Dr. Tennille Nicole Allen is Professor and Chair of Sociology. She directs Lewis’ African American Studies and Ethnic and Cultural Studies Programs. Her primary teaching and research interests are in the intersections of race, class, gender, identity, and place. She is the author of works on African American intimate relationships, social networks, food inequalities, the sociological contributions of Zora Neale Hurston, as well as African American cultural and creative practices. Her current community-based participatory research projects focus on youth of color in the Chicagoland region and their perceptions and experiences of race, racism and community through arts-based youth participatory action research; community memory archival work in Will County, Illinois; and the ways African American girls and women living in Joliet and Chicago understand and create resilient and resistive practices as well as space and joy in their lives. She holds a Bachelor of Arts in Speech Communications from the University of Illinois at Urbana-Champaign and Master of Arts and Doctor of Philosophy degrees in Sociology from Northwestern University.
Dr. Lisa Brown is an Associate Professor within the School Counseling and Clinical Mental Health Counseling graduate programs. Her dissertation topic examined counselor in training competencies in working with transgender individuals. As a counselor educator, Dr. Brown teaches courses on individual and group counseling skills, multicultural issues in counseling, human sexuality, and supervises practicum clinical mental health students. Currently, she serves as the Project Director of the JolLE Grant Program funded by the U.S. Department of Education. Dr. Brown is an LCPC with over 10 years of experience specializing in children and adolescents, survivors of intimate partner violence, and the LGBTQ+ community and has provided individual, family, couples, and group counseling within various settings including non-profit agency, community mental health, K-12 schools, and private practice.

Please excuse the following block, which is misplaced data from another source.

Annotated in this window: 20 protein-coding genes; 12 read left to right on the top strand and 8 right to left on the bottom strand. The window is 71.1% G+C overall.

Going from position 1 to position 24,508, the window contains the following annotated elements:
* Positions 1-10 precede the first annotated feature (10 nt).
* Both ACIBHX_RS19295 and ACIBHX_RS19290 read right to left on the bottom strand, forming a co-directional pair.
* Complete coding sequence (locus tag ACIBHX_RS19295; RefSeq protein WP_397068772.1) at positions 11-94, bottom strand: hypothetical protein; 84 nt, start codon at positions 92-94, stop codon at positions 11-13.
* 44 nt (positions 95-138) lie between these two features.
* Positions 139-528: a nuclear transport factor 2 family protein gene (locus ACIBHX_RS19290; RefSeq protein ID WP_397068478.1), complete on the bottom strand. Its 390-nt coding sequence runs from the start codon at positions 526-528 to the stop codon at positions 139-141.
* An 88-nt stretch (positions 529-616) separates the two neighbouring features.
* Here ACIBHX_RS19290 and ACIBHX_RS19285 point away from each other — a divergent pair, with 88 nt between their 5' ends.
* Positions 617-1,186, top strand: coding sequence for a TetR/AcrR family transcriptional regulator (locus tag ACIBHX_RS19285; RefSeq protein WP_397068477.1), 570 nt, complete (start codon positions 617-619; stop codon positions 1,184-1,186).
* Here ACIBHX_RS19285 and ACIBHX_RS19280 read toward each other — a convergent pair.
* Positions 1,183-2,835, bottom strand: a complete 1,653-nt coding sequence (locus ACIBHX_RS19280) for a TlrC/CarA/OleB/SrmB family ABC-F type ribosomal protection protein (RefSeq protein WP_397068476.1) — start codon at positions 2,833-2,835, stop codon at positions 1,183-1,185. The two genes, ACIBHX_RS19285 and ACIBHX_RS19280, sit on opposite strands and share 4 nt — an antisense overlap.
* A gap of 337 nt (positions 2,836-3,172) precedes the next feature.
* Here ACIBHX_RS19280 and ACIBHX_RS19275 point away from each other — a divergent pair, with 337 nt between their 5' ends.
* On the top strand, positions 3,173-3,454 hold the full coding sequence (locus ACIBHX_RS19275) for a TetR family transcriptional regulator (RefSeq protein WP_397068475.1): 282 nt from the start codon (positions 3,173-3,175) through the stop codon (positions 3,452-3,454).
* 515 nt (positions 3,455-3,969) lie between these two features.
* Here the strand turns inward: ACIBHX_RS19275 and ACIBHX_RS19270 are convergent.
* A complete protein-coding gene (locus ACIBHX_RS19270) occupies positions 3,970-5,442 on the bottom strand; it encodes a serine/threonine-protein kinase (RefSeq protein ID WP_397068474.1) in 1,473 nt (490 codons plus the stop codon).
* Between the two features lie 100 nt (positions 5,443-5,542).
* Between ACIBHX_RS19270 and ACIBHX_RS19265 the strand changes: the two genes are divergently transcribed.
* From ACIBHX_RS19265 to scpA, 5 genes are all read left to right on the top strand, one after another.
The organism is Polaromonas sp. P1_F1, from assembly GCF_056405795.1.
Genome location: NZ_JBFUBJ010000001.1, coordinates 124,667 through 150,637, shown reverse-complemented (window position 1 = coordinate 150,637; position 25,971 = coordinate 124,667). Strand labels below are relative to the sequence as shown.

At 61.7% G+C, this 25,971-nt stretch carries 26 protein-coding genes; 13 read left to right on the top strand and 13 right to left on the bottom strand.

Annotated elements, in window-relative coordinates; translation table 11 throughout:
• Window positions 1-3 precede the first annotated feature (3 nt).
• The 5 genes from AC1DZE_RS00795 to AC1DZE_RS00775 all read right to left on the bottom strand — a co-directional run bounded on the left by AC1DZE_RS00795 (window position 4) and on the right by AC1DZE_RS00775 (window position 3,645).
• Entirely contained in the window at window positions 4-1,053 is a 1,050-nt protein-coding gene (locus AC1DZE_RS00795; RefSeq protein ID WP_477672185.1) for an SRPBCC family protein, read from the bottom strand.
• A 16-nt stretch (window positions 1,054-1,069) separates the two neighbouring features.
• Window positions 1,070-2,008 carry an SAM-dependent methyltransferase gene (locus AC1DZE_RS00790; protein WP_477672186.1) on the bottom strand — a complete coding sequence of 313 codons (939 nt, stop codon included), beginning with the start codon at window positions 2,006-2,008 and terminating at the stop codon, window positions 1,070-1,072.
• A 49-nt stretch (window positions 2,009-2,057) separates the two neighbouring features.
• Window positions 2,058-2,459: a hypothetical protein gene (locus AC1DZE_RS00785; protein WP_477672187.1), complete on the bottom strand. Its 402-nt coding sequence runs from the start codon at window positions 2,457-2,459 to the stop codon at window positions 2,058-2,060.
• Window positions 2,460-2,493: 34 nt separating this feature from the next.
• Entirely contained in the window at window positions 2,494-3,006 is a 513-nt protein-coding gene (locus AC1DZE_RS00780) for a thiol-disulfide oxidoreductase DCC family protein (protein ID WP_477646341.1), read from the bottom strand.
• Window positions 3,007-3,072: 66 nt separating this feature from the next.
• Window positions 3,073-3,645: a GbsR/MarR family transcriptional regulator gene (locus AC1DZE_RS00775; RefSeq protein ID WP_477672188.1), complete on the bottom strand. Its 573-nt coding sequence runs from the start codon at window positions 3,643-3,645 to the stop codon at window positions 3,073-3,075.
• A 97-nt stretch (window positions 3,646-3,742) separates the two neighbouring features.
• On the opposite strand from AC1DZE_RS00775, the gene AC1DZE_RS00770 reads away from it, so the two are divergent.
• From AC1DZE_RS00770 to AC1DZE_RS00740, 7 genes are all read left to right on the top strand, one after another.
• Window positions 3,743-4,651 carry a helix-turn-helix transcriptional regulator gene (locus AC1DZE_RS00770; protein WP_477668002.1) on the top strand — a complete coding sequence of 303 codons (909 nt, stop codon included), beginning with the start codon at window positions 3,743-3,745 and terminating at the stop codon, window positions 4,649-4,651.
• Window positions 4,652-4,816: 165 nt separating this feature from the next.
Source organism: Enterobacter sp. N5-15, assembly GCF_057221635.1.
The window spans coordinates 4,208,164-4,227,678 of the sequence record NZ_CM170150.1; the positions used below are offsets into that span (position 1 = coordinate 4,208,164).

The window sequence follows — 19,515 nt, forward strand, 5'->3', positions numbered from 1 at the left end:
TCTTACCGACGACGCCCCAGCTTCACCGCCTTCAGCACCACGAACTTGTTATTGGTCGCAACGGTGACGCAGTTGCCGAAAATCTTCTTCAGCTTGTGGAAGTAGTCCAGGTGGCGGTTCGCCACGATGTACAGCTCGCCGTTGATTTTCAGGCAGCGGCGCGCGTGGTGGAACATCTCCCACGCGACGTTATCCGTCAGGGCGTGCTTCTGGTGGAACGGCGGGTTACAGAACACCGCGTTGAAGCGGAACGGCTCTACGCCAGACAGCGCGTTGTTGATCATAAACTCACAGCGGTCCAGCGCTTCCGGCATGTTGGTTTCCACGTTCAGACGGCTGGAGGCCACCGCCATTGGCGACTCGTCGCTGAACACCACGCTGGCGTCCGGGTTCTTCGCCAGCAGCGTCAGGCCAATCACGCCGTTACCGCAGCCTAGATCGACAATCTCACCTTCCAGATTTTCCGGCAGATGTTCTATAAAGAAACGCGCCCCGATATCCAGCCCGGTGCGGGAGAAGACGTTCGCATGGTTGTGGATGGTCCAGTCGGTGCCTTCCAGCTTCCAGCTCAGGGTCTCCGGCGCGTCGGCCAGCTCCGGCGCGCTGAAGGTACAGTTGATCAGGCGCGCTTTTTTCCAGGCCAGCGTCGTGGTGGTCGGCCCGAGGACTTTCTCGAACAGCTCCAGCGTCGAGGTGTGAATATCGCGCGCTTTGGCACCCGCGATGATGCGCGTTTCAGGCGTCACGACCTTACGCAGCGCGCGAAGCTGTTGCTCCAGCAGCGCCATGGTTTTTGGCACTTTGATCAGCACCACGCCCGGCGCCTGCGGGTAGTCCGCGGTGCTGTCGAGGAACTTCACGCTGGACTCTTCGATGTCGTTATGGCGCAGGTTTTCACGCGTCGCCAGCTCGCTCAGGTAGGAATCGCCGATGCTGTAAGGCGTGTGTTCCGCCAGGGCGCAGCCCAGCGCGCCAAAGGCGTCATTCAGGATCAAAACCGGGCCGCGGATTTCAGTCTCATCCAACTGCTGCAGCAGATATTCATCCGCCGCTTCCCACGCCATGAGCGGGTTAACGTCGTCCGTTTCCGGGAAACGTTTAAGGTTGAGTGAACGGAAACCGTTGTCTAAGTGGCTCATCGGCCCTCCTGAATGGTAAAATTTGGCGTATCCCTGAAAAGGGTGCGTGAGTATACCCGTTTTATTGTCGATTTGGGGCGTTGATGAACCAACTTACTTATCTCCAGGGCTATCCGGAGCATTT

Dr. Liliana Burciaga, Assistant Professor, Department of Psychology
Dr. Spencer Campbell is Assistant Professor in the Department of Psychology, is a cognitive psychologist whose research focuses on how we understand language, make decisions, and best learn in the classroom. As a learning scientist, he hopes to bridge the gap between theories of learning, and the practice of teaching.
Dr. Morris Jenkins, Associate Professor, Department of Justice, Law & Public Safety
Dr. Vesna Markovic is an Associate Professor and Chair of the Justice, Law and Public Safety Studies Department. She has developed a robust career in criminal justice doing research and publishing in areas focusing on terrorism, transnational organized crime, and comparative criminal justice. She is a senior lecturer for the NATO Center of Excellence Defense Against Terrorism in Ankara, Turkey, and has lectured worldwide on suicide bombings and financing terrorism. She also served as Principal Investigator on several grants and served as director for the Institute for the Study of Violent Groups (ISVG). Dr. Markovic previously worked as a Private Investigator doing corporate due diligence Investigations. She also volunteers with Hang Time/Her Time, in Bridgeport CT and organization focusing on reentry issues, and the Andrew Holmes Foundation in Chicago, IL.